While the centralisation of the administration proceeded apace, Tipu carved a political identity for himself quite independent of the Mughal system. His relationship with Islam was different f rom that of his father. Tipu used Islam, Habib argues, as an ideological prop and a rallying force against the British. And while there are indefensible incidents of how he justified forced conversions, there is also a large and definitive body of even ce of the extremes to which Tipu went in supporting and even nurturing Hindu religious establishments and individuals. Articles by A. Subbaraya Cheats and B.
A. Sale tore discuss Tipu's relations with Hindu establishments, notably the Sriranga Math. There was a keen correspondence between Tipu and the Swami of the Srirangam Math, and when Tipu received letters regarding the pillage of the math by the Marathas, he rushed state aid in the form of money, grain and goods for the relief of the math. The articles in the volumes fall under the broad categories of anti-British wars and campaigns, diplomacy, Tipu's policy towards other religions, his efforts to modernise industry and agriculture, his attempts to build a viable naval force, and even a di session by art historian S. P. Verma on the artistic representation of the forts of Mysore by Thomas and William Daniells, British artists who travelled through his domains in the 1790 s.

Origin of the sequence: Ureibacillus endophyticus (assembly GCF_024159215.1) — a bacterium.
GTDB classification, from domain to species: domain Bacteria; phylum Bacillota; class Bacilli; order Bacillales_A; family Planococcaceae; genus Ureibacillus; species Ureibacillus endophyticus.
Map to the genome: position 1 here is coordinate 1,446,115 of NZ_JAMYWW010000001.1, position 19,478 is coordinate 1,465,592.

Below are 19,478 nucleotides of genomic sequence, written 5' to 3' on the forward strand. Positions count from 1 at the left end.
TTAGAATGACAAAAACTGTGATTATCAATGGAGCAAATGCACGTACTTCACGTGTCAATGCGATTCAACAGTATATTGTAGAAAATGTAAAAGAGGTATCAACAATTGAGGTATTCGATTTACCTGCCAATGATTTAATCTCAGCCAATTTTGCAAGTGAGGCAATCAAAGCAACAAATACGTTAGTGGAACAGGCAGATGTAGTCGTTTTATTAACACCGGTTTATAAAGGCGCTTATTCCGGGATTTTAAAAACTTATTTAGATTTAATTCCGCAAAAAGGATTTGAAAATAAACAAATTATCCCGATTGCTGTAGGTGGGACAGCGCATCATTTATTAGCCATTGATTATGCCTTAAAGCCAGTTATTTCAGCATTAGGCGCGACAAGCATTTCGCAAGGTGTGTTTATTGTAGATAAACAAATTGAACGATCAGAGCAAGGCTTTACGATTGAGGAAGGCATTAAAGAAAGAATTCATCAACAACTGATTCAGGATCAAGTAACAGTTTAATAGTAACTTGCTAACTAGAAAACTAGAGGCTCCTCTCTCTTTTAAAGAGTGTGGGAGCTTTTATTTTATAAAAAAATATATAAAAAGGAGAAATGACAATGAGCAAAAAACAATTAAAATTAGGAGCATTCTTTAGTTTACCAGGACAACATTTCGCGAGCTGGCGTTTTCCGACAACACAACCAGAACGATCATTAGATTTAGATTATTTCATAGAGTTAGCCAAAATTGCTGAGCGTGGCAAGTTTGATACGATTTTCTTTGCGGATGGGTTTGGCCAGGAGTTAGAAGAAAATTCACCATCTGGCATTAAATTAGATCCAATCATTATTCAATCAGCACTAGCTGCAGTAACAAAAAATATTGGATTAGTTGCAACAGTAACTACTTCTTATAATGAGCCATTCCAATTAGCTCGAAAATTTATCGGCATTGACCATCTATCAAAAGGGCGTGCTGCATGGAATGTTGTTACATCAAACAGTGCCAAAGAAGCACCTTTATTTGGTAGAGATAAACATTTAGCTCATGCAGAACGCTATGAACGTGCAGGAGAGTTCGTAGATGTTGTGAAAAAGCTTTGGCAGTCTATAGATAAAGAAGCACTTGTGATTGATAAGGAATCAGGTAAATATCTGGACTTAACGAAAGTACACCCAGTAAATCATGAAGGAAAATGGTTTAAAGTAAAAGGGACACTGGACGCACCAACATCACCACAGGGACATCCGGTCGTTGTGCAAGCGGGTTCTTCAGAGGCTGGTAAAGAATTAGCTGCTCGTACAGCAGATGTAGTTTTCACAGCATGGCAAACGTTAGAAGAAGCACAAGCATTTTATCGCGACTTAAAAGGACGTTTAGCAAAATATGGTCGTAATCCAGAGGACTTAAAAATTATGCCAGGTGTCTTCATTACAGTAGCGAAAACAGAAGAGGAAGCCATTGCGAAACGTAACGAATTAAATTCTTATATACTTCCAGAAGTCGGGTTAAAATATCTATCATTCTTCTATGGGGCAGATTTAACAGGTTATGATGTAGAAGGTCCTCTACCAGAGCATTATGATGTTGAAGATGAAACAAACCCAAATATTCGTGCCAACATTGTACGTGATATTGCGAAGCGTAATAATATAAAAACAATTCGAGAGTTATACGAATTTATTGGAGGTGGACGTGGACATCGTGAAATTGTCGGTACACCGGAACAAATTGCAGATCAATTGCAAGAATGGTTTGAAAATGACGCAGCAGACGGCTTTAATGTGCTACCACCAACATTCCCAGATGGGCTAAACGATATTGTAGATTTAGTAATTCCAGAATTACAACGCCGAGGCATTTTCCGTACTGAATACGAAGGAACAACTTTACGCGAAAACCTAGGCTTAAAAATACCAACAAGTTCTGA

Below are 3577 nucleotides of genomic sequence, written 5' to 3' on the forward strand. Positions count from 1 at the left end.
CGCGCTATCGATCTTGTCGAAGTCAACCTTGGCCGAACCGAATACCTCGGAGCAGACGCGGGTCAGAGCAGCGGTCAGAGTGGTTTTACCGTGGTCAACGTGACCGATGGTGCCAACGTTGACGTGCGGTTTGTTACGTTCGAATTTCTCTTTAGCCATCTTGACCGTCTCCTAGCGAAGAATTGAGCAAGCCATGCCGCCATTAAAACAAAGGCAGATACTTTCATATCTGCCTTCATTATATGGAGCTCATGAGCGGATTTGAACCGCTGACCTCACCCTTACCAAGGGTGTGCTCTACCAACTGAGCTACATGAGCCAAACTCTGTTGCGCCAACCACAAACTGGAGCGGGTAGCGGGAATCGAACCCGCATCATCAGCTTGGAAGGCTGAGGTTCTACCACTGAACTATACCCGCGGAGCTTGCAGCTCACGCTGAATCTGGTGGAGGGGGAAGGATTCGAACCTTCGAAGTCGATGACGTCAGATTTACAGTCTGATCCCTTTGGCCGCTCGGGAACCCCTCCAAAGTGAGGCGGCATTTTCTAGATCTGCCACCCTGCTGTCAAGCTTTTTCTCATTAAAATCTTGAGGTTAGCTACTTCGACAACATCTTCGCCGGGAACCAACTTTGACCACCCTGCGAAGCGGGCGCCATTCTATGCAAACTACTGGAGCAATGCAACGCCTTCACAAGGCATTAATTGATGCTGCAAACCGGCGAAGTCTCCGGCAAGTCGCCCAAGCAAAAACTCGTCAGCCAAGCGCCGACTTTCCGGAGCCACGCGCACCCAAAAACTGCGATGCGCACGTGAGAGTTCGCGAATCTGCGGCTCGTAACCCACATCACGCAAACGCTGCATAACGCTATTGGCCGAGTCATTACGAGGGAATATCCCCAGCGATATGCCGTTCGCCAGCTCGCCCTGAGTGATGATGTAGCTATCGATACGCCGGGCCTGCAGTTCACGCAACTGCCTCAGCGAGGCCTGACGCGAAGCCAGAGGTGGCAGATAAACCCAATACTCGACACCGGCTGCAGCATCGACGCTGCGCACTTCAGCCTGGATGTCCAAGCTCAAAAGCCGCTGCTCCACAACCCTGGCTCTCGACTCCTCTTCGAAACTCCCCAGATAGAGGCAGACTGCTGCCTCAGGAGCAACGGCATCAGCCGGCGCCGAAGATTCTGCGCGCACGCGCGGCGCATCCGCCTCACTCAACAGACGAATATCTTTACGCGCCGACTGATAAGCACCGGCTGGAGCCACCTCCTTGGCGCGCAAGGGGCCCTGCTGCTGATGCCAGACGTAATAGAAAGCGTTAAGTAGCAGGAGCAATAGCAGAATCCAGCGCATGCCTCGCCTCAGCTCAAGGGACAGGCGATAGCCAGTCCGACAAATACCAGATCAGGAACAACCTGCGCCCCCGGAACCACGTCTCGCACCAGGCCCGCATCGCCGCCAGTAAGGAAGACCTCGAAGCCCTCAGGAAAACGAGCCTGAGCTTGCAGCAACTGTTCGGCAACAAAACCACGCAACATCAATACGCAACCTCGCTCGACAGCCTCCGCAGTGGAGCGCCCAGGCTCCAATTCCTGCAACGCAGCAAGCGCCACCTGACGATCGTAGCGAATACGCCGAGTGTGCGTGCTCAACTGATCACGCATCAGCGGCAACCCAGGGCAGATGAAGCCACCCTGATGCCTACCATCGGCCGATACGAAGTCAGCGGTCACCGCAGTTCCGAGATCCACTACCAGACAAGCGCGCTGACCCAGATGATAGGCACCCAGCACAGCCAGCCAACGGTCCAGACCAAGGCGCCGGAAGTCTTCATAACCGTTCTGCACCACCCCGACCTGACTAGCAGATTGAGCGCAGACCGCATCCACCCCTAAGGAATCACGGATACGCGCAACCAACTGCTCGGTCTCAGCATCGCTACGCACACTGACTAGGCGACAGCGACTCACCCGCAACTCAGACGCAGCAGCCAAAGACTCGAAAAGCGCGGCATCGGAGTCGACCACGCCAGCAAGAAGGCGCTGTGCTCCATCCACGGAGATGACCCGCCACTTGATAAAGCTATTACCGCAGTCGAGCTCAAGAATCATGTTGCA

The contributors include Jadunath Sarkar and C. S. Krishnaswami, bot h eminent historians of their time, as also Mohibbul Hasan, the author of the standard biography of Tipu, Mahmud Husain who has publicised a translation of "The Dreams of Tipu Sultan", B. Sheikh Ali, Ishtiaq Husain Qureshi who has written extensively on the medieval period and who became one of Pakistan's distinguished historians, George M. Moraes who was Professor of History at Bombay University, and Bar De, the well-known historian of 18 th and 19 th century India, amongst others. Of particular interest is the set of articles on Tipu's diplomacy.
Irshad Husain Bahai in his contribution discusses a first-person account by Brigadier-General Macleod, the representative from the Bombay government, of his meeting with Tipu after the 17 94 Treaty of Mangalore between the British and Tipu which led to a temporary cessation of hostilities. Macleod, who confesses that it "would make me proud to see the warlike prince I once had the honour of fighting", records the very frank exchange of vi ews between himself and Tipu. Here Tipu is eager for an honourable agreement between the two countries, and even promises to release British prisoners of war if such an agreement is reached. A detailed article by A. P. Ibrahim Kunju, written in 1960, provides the background to Tipu's invasion of Travancore in 1790.